Openness and honesty when things go wrong – new guidance for doctors, nurses and midwives

29 June 2015

We are today launching new joint guidance for doctors, nurses and midwives on the professional duty of candour, in partnership with the Nursing and Midwifery Council (NMC).

The guidance, Openness and honesty when things go wrong: the professional duty of candour builds on advice in Medical practice and the NMC’s which says that doctors, nurses and midwives have a professional duty to be open and honest with patients when things go wrong. It says that they should always report when mistakes are made that have compromised – or could have compromised – patient safety.

Why do we need the guidance?

The Mid Staffordshire Inquiry showed that staff can feel inhibited and that more needed to be done to reinforce the requirement not only for health professionals to be open and honest, but also for the organisations in which they work to foster a culture that is transparent, supportive and encourages reporting and learning from mistakes.

The guidance says that doctors, nurses and midwives should:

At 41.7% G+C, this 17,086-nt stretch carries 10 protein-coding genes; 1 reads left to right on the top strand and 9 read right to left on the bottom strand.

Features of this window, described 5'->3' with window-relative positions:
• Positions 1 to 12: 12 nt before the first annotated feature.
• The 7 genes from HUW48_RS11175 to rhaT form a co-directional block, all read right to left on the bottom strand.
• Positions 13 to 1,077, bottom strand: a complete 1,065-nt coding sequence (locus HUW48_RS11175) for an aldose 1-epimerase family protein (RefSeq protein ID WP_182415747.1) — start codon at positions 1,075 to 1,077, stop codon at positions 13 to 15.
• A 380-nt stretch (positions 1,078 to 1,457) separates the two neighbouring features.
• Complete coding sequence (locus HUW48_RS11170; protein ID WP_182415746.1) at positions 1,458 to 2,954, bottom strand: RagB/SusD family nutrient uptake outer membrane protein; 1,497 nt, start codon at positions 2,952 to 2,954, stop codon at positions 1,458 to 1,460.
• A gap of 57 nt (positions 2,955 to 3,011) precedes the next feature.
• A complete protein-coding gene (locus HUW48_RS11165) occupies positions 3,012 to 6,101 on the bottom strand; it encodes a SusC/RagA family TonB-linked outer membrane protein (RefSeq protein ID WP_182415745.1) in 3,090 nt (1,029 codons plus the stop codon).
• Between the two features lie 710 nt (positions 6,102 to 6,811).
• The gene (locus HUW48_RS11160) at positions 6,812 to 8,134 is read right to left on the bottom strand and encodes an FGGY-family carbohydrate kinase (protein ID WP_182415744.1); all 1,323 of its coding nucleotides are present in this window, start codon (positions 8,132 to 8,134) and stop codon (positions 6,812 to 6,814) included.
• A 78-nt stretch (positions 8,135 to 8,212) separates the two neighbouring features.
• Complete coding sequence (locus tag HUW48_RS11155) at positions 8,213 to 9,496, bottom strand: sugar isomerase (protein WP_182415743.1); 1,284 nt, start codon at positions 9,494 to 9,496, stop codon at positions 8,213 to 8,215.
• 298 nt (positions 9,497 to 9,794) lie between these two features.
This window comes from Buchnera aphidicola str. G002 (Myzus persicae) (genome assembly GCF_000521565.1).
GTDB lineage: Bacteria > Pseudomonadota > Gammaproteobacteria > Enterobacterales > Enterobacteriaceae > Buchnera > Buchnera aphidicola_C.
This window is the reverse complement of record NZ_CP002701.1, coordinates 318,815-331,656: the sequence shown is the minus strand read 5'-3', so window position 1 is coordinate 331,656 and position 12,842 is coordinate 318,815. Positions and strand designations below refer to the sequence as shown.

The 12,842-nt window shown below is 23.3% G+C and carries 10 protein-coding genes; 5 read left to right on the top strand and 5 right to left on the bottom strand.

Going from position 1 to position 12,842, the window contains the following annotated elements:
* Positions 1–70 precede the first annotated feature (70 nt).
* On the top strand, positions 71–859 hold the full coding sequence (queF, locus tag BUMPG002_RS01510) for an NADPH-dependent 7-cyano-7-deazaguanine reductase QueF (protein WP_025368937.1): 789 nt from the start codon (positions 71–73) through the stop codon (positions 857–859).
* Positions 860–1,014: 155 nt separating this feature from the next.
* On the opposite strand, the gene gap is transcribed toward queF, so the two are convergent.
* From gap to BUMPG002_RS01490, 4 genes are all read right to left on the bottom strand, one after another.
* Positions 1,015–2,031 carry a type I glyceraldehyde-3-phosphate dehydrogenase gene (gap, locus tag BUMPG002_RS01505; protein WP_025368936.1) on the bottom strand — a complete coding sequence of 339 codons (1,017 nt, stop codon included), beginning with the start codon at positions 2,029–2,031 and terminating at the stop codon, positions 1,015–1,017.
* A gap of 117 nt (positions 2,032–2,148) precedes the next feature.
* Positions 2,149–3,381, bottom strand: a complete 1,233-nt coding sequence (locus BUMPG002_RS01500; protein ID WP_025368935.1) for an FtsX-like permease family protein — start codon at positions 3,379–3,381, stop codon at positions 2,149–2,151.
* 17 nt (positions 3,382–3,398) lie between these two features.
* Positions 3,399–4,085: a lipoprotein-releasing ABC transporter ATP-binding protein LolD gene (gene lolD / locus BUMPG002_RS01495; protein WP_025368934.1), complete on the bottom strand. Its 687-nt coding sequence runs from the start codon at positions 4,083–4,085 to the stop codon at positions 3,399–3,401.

• speak to a patient, or those close to them, as soon as possible after they realise something has gone wrong with their care
  • apologise to the patient, explaining what happened, what can be done if they have suffered harm and what will be done to prevent someone else being harmed in the future
  • report errors at an early stage so that lessons can be learned quickly, and patients are protected from harm in the future.

Read the press release about the launch.

Find out more

For more information, take a look at:

  • the guidance
  • joint statement on candour (pdf) from the chief executives of the healthcare professional regulators
  • (pdf) of the Mid Staffordshire NHS Foundation Trust Public Inquiry (executive summary)
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